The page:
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"Láthspell I name you, Ill-news; and ill news is an ill guest they say."
Gríma Wormtongue[1]

Láthspell was a name given to Gandalf by Gríma Wormtongue when the former arrived at Meduseld.



Attempting to keep Théoden weak, Gríma pointed out that Gandalf always seemd to appear in the land of Rohan at times of hardship or war, bearing ill tidings. Gríma's strategy - to get Gandalf denied access to the King - did not succeed, for Gandalf broke his hold over Théoden, and he soon found himself exiled from Edoras.[1]

Other versions of the Legendarium

In an earlier drafts, it is actually Théoden who refers to Gandalf as Láthspell.[2]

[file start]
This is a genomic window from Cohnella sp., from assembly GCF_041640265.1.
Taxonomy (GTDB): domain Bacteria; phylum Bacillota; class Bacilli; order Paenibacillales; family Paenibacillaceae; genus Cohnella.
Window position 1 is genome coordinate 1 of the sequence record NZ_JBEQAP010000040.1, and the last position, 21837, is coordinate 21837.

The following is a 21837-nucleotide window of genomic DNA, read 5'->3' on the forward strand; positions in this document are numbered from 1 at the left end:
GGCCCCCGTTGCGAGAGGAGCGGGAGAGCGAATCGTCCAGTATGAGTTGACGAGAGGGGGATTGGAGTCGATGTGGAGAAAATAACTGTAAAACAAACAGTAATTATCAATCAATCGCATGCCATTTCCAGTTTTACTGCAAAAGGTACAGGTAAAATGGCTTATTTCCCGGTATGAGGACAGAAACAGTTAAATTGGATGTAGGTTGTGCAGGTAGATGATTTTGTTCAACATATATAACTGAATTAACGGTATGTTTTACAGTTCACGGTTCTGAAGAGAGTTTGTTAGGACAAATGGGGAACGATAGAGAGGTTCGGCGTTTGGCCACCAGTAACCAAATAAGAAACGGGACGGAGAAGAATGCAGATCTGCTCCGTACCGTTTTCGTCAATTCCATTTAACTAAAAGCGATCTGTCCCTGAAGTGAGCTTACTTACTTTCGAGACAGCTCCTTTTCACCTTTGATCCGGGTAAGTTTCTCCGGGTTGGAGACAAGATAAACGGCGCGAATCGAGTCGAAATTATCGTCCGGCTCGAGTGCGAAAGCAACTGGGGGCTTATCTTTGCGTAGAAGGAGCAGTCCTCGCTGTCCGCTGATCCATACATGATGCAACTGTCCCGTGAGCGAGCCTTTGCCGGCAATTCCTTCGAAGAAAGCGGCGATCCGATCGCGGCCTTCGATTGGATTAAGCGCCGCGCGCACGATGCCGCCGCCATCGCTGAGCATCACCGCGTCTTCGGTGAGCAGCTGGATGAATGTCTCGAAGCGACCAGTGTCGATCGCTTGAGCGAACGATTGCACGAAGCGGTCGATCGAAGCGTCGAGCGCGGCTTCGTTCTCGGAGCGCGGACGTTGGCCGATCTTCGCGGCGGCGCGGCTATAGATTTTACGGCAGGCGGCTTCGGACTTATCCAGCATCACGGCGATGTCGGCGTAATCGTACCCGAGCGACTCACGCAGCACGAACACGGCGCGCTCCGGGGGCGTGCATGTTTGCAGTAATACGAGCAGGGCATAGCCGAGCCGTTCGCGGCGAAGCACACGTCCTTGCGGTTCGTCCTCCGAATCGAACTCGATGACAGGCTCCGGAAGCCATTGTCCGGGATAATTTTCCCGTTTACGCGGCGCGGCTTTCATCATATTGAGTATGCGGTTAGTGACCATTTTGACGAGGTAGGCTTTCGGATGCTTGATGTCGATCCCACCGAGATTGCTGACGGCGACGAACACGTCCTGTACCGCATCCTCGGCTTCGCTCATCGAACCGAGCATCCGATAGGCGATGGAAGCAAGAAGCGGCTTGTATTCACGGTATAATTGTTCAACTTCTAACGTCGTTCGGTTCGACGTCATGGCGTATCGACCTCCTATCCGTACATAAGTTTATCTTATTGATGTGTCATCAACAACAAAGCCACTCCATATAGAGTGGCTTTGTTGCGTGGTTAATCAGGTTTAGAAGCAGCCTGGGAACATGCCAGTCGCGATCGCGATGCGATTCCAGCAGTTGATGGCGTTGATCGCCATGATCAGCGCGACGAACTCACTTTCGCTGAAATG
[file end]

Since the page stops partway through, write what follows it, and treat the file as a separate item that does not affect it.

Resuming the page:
Láthspell translates to "ill news" in Old English which comes from láð meaning "causing hate, evil, injury" and spell meaning "story, message".[3] Compare with Gospel which means the opposite: "good news".

Portrayal in adaptations

2002: The Lord of the Rings: The Two Towers:

Wormtongue uses the quote "Lathspell I name him. Ill news is an ill guest".


  1. 1.0 1.1 J.R.R. Tolkien, The Lord of the Rings, The Two Towers, "The King of the Golden Hall"
  2. J.R.R. Tolkien, Christopher Tolkien (ed.), The Treason of Isengard, "The King of the Golden Hall", page 444
  3. Wayne G. Hammond, Christina Scull, The Lord of the Rings: A Reader's Companion, "The King of the Golden Hall", page 404